All four outcomes were positive for TD and not positive for UD and UW (Table I). These results are clear, so we can say that TD was produced from a deterministic process and UD and UW are from stochastic processes. However, the results are not straightforward for TW. For TW-FAST, only *E*_{trans}(*p*) was positive, and for TW-SLOW only *E*_{trans}(*p*) and Cao's E2 were positive. FPR surrogate rejected the null hypothesis with a 5% significance level. Additionally, *NDNP*(p) is not larger than 1.0 but is sufficiently close to 1.0 to be counted as neutral. Therefore, we may say that, for TW-SLOW, the existence of determinism is recognized, but the noise effect is still significant.

The four soil conditions were prepared using irrigation and tillage, which change two major soil parameters: moisture and bulk density. Our results suggest that these two parameters are control parameters that determine the soil failure pattern as they influence more fundamental soil failure properties such as cohesion and internal angle of friction. Additionally, considering the above discussion regarding TW-FAST and TW-SLOW, the soil cutting speed is also a control parameter. For speeds in the range of 1.1–0.22 m/s, the influence of the speed on soil failure dynamics is smaller than that of moisture and bulk density. Beyond this range, the speed and therefore strain rate or visco-elastic effects may have more of an effect on the soil failure dynamics.

Particle based modeling such as DEM (discrete element modeling) and GD (granular dynamics)^{40–43} is a very powerful technique for granular materials, because it simulates mechanical interactions between granular micro scale particles and their collective interactions with tools and machines in a macro scale. It is challenging to develop a reliable method for determining the mechanical parameters of each particle so that the model can represent macro level behavior such as different soil failure patterns (e.g., share plane failure, brittle failure, flow failure, bending failure, and tensile failure^{44}). Macro soil physical properties such as moisture, bulk density, and soil type must change along with the micro mechanical parameters of particles. The method proposed in this paper is useful for comparing DEM and/or GD models and field experiments and can be used to create possible evaluation functions for parameterization. Walker *et al*.^{12} suggested that stick-slip dynamics are governed by the continual evolution of a so-called force chain, i.e., self-organized columnar structures comprising of particles, which carry the majority of the load in the system. Changing the physical micro parameters of particles should affect collective behavior, so we must crucially determine the sensitive physical micro parameters of granular materials. Our proposed approach for soil should be also applicable to other granular dynamics.

### B. Application to soil-machine interactions

Soil tillage tools are classified into vibratory tillage and non-vibratory tillage. In vibratory tillage, tools are oscillated by tractor engine power.^{45} Sakai^{46} experimentally indicated that oscillating tools can reduce the draft force and total energy consumption for certain oscillating parameters (frequency, amplitude, and tractor velocity). The relation between these oscillation parameters and the soil's natural frequency is interesting. In non-vibratory tillage, tractors tow the tools at a constant speed. The tine type tillage tool oscillates due to self-excitation. The stiffness and shape of the spring tine are determined empirically in terms of energy consumption and soil pulverization. The relation between spring tine parameters and soil's natural spatial frequency should also be investigated and used to optimally design the tillage tools. Each tillage operation has a critical depth. Tillage operations that occur above this critical depth create a crescent failure zone.^{47} When the tillage depth is deeper than the critical depth, the soil failure pattern at the cutting-edge changes from crescent failure to plastic flow failure in the region that is below the critical depth. This suggests that a combination of the soil's physical properties and tool (machine) geometries determines the state of the soil granular dynamics and can be viewed as a type of control parameter.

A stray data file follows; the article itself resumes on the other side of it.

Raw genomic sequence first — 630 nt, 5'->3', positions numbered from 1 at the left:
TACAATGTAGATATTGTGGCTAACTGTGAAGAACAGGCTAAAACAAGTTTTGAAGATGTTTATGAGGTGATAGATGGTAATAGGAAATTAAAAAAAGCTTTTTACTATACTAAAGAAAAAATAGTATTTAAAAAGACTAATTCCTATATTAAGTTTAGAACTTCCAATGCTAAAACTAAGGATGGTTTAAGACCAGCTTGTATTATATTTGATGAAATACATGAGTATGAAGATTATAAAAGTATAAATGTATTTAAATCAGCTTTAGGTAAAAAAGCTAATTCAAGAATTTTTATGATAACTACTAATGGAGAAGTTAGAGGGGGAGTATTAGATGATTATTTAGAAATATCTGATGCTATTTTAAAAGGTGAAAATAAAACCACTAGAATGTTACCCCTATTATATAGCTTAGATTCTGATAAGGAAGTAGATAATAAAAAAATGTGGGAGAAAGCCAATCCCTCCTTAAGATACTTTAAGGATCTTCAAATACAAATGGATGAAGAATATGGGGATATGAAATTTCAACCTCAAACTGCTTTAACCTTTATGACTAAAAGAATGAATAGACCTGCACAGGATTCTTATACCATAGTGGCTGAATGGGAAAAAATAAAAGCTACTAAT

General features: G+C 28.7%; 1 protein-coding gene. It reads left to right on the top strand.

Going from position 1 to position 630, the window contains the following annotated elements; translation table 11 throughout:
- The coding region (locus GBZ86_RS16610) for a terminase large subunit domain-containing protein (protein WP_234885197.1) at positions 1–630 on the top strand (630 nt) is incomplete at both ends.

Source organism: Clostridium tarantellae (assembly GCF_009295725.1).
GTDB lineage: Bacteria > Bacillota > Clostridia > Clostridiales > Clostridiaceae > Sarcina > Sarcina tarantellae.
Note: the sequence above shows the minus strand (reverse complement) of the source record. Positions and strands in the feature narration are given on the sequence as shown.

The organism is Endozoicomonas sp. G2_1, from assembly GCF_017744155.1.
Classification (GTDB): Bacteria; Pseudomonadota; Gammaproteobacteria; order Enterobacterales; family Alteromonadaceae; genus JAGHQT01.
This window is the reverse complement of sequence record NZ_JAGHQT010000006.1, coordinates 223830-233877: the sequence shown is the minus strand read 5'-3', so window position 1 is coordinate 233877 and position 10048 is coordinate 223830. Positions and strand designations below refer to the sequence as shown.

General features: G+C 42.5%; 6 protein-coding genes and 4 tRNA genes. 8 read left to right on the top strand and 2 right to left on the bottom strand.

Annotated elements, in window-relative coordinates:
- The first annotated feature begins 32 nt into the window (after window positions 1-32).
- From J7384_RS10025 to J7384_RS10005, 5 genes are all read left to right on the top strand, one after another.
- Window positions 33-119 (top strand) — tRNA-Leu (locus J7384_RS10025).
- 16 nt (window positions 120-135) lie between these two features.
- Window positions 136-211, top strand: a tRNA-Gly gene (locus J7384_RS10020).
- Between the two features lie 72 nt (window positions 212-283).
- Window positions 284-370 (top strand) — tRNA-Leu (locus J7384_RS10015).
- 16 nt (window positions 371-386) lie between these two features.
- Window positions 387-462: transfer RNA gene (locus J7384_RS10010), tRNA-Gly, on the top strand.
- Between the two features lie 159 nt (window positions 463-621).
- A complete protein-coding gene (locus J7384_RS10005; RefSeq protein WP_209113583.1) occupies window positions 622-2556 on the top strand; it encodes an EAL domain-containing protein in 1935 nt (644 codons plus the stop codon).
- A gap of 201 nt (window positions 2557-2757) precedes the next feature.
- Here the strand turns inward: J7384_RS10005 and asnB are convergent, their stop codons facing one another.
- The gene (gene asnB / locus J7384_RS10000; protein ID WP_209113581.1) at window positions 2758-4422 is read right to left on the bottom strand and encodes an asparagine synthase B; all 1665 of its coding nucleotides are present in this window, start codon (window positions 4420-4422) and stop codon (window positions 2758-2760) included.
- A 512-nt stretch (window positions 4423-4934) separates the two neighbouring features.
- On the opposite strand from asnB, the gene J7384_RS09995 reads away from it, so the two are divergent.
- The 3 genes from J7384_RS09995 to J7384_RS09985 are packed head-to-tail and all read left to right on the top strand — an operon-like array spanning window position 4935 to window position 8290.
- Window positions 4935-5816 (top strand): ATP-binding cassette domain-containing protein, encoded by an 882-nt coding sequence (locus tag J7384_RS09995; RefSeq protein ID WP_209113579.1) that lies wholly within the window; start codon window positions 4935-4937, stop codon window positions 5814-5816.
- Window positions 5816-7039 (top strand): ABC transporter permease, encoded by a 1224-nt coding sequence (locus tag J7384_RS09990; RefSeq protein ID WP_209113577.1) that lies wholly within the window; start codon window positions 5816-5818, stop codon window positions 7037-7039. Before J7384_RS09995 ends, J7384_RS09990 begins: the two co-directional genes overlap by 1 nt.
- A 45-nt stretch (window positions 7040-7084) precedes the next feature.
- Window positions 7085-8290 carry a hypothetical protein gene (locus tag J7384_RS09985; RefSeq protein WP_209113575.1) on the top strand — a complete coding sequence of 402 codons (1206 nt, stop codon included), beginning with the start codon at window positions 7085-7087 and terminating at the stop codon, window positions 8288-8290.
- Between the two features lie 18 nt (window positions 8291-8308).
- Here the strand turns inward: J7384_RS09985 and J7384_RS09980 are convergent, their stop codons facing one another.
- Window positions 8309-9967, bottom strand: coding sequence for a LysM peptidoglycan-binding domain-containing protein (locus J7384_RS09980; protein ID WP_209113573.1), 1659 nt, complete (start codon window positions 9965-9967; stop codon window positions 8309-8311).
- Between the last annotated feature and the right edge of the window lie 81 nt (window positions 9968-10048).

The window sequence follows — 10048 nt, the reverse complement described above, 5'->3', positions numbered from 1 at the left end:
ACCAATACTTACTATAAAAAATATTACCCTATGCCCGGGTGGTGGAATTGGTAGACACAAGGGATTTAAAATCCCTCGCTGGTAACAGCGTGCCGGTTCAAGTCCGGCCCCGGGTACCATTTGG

## V. CONCLUSIONS

Soil is a typical granular material. The soil failure process observed during tillage is assumed to be a mixture of dynamical processes and stochastic processes (e.g., a linear Gaussian process). In this paper, we focused on detecting determinism and orbital instability in soil cutting force data, because these two features are the most important properties of deterministic chaos. Soil conditions depend on changes in soil moisture content and soil bulk density, so we prepared four different conditions based on these factors. Only TD (tilled dry condition) showed significant determinism through the translation error function and Fourier transfer phase randomization surrogate (FPR). DNP generally overestimated the underlying dynamics of the deterministic chaos because of autocorrelations in the data sets. To overcome this, we proposed NDNP to reduce the effect of autocorrelative noise. We demonstrated that NDNP can clarify whether the short-term predictability expressed by DNP is due to autocorrelative noise or an underlying dynamical system. We suggest that NDNP(p) > 1 is a new necessary condition of deterministic chaos and is especially useful for noise contaminated dynamics. Our proposed approach could also be used to investigate the collective failure patterns of granular material in terms of nonlinear dynamics.

## ACKNOWLEDGMENTS

Kenshi Sakai thanks the Japanese Ministry of Education, Culture, Sports, Science and Technology (MEXT) long-term study abroad program at University of California, Davis in 2001–2002 for initiating this collaborative project with Shrini Upadhyaya and Pedro Andrade-Sanchez. Professor William J. Chancellor provided us with insightful comments, suggestions, and encouragements. Kenshi Sakai is grateful to Professor Richard Goodwin for his invaluable suggestions during the course of this study. Nina Sviridova thanks the Tokyo University of Agriculture and Technology intensive study abroad program and MEXT for committing to this project. This work was supported by JSPS Grant-in-Aid Nos. 25660204 and 15H04572.